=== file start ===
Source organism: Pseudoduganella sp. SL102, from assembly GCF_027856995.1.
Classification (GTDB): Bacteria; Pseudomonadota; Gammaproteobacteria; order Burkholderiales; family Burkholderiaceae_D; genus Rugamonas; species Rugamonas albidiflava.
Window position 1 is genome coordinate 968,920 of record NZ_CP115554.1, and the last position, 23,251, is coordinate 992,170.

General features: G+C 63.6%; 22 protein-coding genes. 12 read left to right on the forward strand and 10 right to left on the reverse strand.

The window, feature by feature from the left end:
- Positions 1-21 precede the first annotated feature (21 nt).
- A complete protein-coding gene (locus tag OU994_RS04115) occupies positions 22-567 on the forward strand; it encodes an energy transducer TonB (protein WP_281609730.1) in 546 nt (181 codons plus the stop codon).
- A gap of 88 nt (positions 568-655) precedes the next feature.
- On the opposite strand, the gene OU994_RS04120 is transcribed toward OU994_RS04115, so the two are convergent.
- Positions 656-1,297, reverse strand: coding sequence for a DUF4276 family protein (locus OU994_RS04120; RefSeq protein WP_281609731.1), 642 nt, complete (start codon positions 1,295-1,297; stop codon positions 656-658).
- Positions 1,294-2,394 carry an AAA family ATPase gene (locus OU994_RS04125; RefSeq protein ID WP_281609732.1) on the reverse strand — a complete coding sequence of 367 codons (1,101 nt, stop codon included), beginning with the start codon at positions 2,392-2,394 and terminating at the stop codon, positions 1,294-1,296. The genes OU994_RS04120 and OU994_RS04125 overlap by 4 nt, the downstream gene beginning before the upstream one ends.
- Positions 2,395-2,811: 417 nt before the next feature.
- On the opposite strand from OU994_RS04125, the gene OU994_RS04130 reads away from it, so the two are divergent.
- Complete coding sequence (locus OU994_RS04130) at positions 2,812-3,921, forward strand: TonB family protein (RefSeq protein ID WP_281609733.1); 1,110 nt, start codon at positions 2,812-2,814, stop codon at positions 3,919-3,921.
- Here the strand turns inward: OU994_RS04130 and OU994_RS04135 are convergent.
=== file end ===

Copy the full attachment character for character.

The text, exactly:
Source organism: Pseudoduganella sp. SL102, from assembly GCF_027856995.1.
Classification (GTDB): Bacteria; Pseudomonadota; Gammaproteobacteria; order Burkholderiales; family Burkholderiaceae_D; genus Rugamonas; species Rugamonas albidiflava.
Window position 1 is genome coordinate 968,920 of record NZ_CP115554.1, and the last position, 23,251, is coordinate 992,170.

General features: G+C 63.6%; 22 protein-coding genes. 12 read left to right on the forward strand and 10 right to left on the reverse strand.

The window, feature by feature from the left end:
- Positions 1-21 precede the first annotated feature (21 nt).
- A complete protein-coding gene (locus tag OU994_RS04115) occupies positions 22-567 on the forward strand; it encodes an energy transducer TonB (protein WP_281609730.1) in 546 nt (181 codons plus the stop codon).
- A gap of 88 nt (positions 568-655) precedes the next feature.
- On the opposite strand, the gene OU994_RS04120 is transcribed toward OU994_RS04115, so the two are convergent.
- Positions 656-1,297, reverse strand: coding sequence for a DUF4276 family protein (locus OU994_RS04120; RefSeq protein WP_281609731.1), 642 nt, complete (start codon positions 1,295-1,297; stop codon positions 656-658).
- Positions 1,294-2,394 carry an AAA family ATPase gene (locus OU994_RS04125; RefSeq protein ID WP_281609732.1) on the reverse strand — a complete coding sequence of 367 codons (1,101 nt, stop codon included), beginning with the start codon at positions 2,392-2,394 and terminating at the stop codon, positions 1,294-1,296. The genes OU994_RS04120 and OU994_RS04125 overlap by 4 nt, the downstream gene beginning before the upstream one ends.
- Positions 2,395-2,811: 417 nt before the next feature.
- On the opposite strand from OU994_RS04125, the gene OU994_RS04130 reads away from it, so the two are divergent.
- Complete coding sequence (locus OU994_RS04130) at positions 2,812-3,921, forward strand: TonB family protein (RefSeq protein ID WP_281609733.1); 1,110 nt, start codon at positions 2,812-2,814, stop codon at positions 3,919-3,921.
- Here the strand turns inward: OU994_RS04130 and OU994_RS04135 are convergent.